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Infect Immun. Jan 2006; 74(1): 729–733.
PMCID: PMC1346626
Inhibition of Macrophage Apoptosis by Neisseria meningitidis Requires Nitric Oxide Detoxification Mechanisms
Anne J. Tunbridge,1 Tania M. Stevanin,1 Margaret Lee,1 Helen M. Marriott,1 James W. B. Moir,2 Robert C. Read,1 and David H. Dockrell1*
Division of Genomic Medicine, University of Sheffield, Sheffield, United Kingdom,1 Department of Biology, University of York, York, United Kingdom2
*Corresponding author. Mailing address: Division of Genomic Medicine, F-Floor, University of Sheffield, Beech Hill Road, Sheffield S10 2RX, United Kingdom. Phone: 44 114 271 2027. Fax: 44 114 271 3892. E-mail: d.h.dockrell/at/sheffield.ac.uk.
A.J.T. and T.M.S. contributed equally to this work.
Received June 28, 2005; Revised August 23, 2005; Accepted September 26, 2005.
Abstract
Host-driven macrophage apoptosis contributes to innate immunity during bacterial infection. Neisseria meningitidis inhibits apoptosis in a variety of cells, but its impact on macrophage apoptosis is unknown. We demonstrate that N. meningitidis prevents macrophage apoptosis via genes encoding nitric oxide detoxification and a porin, PorB.
Neisseria meningitidis is a leading cause of meningitis and sepsis in young adults (6). Macrophages are abundant in the nasopharynx (14) and phagocytose meningococci (15, 16). Although macrophages are constitutively resistant to apoptosis (9), microbial factors induce macrophage apoptosis, facilitating immune evasion and pathogen survival (4, 21). Alternatively, macrophage apoptosis can represent a delayed process favoring the host defense, enhancing bacterial clearance and the resolution of inflammation (1).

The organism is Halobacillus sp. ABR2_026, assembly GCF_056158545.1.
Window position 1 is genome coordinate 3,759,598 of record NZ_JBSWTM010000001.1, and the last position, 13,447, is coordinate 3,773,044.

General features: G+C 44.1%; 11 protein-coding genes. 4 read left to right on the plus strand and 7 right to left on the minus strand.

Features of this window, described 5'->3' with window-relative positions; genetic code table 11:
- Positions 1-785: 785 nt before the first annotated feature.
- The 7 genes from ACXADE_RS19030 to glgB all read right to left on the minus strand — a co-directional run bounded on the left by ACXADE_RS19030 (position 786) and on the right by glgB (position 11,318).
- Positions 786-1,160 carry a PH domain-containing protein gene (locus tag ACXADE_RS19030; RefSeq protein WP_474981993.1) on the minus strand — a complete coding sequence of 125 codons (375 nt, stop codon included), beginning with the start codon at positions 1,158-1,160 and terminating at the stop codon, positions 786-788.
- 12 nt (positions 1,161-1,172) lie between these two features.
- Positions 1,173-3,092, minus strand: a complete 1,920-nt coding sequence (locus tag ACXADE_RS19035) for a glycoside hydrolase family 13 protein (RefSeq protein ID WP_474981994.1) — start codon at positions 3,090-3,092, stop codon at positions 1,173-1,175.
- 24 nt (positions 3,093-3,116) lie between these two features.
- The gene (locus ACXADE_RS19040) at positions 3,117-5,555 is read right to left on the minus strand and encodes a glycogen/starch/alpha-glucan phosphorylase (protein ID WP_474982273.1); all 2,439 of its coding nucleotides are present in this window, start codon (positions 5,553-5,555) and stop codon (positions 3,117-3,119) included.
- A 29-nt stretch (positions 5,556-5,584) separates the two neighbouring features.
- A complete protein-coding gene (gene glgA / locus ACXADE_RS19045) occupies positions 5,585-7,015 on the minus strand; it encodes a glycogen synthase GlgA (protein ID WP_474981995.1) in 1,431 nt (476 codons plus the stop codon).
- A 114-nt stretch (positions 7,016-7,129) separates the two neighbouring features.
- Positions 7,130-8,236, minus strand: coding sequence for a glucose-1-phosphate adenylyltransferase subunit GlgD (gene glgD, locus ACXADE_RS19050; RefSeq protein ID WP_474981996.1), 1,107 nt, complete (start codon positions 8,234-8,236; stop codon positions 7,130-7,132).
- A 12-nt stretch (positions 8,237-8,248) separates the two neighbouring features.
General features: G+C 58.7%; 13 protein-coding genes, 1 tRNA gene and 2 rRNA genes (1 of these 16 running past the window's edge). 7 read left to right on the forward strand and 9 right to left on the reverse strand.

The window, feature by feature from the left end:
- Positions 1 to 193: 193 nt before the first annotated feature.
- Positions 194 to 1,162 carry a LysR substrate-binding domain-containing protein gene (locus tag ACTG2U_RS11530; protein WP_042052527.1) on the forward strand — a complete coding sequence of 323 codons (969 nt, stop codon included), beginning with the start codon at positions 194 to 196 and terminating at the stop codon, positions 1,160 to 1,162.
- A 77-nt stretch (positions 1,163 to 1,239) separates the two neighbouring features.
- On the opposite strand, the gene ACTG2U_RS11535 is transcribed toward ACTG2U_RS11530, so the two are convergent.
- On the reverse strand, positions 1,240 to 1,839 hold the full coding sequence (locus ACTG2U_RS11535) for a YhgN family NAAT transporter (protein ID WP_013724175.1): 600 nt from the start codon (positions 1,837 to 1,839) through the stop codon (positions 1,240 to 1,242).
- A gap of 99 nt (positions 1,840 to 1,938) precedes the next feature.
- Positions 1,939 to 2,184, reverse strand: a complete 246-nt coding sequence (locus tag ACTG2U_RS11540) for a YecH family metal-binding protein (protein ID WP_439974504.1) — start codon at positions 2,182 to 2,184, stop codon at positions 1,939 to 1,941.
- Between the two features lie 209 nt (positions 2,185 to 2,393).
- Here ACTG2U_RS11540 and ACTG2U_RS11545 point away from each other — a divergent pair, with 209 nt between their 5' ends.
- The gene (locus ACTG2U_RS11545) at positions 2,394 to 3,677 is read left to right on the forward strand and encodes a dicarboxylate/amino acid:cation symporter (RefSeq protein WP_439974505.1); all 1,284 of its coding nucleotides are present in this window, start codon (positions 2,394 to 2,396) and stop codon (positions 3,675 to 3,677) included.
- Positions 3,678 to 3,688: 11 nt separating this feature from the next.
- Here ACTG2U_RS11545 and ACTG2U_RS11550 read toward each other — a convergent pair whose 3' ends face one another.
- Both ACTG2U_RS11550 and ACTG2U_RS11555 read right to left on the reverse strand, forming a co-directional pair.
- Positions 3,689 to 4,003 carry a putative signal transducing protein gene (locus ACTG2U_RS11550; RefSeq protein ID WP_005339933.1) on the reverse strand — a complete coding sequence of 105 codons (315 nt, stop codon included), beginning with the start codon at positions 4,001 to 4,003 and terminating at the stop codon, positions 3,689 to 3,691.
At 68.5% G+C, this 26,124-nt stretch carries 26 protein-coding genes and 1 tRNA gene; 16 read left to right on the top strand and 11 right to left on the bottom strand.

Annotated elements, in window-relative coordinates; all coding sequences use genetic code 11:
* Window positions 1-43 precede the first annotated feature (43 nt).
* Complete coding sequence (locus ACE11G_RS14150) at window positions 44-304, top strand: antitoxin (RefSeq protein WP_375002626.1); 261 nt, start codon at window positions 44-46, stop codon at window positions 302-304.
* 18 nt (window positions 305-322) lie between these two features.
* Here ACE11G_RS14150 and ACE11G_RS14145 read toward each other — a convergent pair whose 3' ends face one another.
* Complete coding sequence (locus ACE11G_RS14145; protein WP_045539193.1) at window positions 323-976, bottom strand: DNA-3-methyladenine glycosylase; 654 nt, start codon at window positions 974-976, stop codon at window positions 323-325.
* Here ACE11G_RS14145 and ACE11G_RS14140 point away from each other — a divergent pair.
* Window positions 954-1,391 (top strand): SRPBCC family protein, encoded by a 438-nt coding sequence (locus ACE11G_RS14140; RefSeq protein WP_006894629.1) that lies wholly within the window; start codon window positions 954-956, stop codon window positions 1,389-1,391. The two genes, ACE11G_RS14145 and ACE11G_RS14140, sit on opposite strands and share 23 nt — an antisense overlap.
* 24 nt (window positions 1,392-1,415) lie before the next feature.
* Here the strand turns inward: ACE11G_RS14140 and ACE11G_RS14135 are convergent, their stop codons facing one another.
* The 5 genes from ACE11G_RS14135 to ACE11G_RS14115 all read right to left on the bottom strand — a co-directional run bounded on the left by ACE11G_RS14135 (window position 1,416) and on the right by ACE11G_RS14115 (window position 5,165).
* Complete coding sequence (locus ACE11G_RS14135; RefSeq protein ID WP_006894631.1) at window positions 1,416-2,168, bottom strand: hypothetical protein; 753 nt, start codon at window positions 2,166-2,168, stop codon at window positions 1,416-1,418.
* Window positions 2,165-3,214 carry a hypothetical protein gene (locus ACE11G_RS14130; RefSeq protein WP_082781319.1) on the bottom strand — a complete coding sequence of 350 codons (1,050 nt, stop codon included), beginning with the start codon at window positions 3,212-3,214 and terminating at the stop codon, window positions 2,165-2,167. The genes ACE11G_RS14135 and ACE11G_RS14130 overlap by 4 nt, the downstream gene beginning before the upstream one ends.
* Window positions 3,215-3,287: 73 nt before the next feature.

We have investigated macrophage apoptosis following infection by N. meningitidis, an organism which is readily phagocytosed and killed by macrophages and not associated with prolonged intracellular survival (7, 16). N. meningitidis inhibits apoptosis in lymphocytes and epithelial cells and has not been demonstrated to induce apoptosis, but nevertheless, its effect on the survival of differentiated macrophages has not been studied (12, 17).